In our studio, one of the stations that is the most exciting for our youngest students is the “messy table”. Here we introduce a new sensory experience each week for them to explore, experiment with, create with – and yes, make a mess with.
Throughout the session, we cycle through a number of different substances– such as goop, slime, and snow dough, to name a few – and gelatin. Kids love its jiggly motions and the way it is squishy and breakable; it has been in our rotation for about 10 years.
How to enjoy play gelatin at home:
- Mix up a batch of unflavored gelatin, using less water than the recipe calls for. We tend to use about 1/8 less than the recommended amount. This makes it thicker and allows it to be cut into shapes and not break as easily. We use Knox brand, found at many grocery stores.
- We use unflavored gelatin so that even if a child does decide to taste it, the lack of flavor stops them from wanting more. We have noticed however that not too many children do try to taste it – perhaps jello is not as popular as a dessert now as it was a generation or two ago.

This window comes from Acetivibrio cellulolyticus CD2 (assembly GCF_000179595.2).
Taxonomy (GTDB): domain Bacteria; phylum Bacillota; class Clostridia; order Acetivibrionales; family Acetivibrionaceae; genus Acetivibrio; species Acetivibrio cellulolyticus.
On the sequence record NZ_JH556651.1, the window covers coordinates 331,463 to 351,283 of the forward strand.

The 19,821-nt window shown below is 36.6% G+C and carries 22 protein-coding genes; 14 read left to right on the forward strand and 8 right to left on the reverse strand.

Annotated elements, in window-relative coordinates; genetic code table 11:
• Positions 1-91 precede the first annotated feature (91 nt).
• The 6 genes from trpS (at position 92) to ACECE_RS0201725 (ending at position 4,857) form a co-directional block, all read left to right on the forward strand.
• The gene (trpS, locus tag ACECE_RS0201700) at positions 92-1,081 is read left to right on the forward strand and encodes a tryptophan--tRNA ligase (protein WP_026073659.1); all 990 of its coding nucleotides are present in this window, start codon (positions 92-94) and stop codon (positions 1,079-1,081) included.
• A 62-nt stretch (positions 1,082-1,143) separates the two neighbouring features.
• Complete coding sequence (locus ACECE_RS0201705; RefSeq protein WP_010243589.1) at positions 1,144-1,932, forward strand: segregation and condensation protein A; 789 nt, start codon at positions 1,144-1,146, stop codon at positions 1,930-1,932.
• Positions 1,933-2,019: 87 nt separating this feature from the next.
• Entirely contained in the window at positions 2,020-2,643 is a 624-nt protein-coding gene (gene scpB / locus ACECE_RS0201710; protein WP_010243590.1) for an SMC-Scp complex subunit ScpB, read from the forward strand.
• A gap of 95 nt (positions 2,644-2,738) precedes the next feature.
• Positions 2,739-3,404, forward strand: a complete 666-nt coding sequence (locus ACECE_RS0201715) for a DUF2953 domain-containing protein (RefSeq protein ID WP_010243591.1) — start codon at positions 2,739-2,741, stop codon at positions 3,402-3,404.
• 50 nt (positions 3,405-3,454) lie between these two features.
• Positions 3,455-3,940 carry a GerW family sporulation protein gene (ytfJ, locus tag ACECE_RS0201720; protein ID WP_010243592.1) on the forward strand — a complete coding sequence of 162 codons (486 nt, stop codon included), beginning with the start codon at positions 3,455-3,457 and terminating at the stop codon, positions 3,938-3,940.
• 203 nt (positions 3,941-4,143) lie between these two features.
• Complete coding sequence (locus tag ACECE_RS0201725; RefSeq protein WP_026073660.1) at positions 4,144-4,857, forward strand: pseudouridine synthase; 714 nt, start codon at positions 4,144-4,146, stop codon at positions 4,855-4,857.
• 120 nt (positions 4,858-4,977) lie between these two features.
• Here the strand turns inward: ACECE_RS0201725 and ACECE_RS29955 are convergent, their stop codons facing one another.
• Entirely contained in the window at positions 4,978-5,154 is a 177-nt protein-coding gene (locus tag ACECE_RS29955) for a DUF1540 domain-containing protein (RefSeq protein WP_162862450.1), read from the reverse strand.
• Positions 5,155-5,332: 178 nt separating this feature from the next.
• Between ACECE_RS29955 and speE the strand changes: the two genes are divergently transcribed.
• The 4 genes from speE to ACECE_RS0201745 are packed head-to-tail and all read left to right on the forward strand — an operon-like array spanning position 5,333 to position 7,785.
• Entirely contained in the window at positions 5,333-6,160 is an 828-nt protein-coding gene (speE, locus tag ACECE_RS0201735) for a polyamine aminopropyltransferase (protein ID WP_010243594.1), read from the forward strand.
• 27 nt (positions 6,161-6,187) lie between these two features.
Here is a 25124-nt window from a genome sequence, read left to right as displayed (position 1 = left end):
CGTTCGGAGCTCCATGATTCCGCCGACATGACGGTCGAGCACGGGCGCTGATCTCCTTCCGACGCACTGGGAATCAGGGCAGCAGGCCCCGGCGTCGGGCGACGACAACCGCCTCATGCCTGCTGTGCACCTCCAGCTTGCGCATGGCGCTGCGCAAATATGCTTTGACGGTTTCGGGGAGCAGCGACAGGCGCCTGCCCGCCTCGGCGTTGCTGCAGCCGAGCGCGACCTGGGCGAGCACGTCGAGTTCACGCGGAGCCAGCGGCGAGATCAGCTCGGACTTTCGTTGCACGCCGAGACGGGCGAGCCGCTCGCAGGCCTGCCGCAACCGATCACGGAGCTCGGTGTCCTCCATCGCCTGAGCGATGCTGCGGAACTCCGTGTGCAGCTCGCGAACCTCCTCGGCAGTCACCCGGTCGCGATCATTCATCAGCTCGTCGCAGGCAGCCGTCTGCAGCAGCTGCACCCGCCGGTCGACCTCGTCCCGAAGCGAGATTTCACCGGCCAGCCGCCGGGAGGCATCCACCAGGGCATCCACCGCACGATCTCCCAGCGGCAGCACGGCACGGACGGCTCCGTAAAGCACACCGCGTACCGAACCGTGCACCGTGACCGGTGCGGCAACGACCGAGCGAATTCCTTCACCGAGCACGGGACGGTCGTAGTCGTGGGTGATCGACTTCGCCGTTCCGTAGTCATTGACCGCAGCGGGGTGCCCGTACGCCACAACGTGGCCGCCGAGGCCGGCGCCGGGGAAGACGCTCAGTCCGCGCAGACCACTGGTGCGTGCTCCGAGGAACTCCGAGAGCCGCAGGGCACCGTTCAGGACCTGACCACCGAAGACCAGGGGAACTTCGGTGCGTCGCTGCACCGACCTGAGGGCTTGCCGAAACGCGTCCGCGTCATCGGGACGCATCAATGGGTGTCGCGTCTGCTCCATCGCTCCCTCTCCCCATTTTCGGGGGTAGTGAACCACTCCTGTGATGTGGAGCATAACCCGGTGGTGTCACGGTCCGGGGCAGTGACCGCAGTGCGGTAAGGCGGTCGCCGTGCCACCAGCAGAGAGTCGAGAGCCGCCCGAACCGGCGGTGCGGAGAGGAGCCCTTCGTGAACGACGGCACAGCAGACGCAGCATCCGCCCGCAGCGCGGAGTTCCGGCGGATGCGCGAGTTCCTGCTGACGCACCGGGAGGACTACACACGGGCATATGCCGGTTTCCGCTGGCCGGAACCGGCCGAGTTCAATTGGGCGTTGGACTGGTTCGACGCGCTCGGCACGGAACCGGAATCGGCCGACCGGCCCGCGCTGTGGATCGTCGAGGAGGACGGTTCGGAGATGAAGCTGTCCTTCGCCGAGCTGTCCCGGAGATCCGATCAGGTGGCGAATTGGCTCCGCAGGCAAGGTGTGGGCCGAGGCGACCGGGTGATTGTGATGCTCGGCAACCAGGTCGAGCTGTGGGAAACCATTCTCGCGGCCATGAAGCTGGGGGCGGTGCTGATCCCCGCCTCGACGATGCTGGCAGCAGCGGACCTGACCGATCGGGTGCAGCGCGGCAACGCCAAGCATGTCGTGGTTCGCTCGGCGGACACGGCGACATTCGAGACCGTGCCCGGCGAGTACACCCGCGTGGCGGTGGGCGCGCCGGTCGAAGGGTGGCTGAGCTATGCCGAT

- To give the gelatin color, we use food coloring.
- For added visual interest, we add glitter. The glitter will often settle to the bottom while the gelatin cools, so we flip the cubes over as we serve them up, and then sprinkle more glitter on top.
We pour the gelatin into a 9” x 13” baking tray, and the once the gelatin has thickened, we cut it into squares. As with many of our messy activities, we put it on a tray for the children to enjoy: this keeps it easily contained for them, and makes cleanup easier for us. We put out tools and toys for the kids to use to experiment with the gelatin: popsicles sticks, small plastic cups, tongs, plastic animals.
Have you tried gelatin as a sensory material for children? Let us know!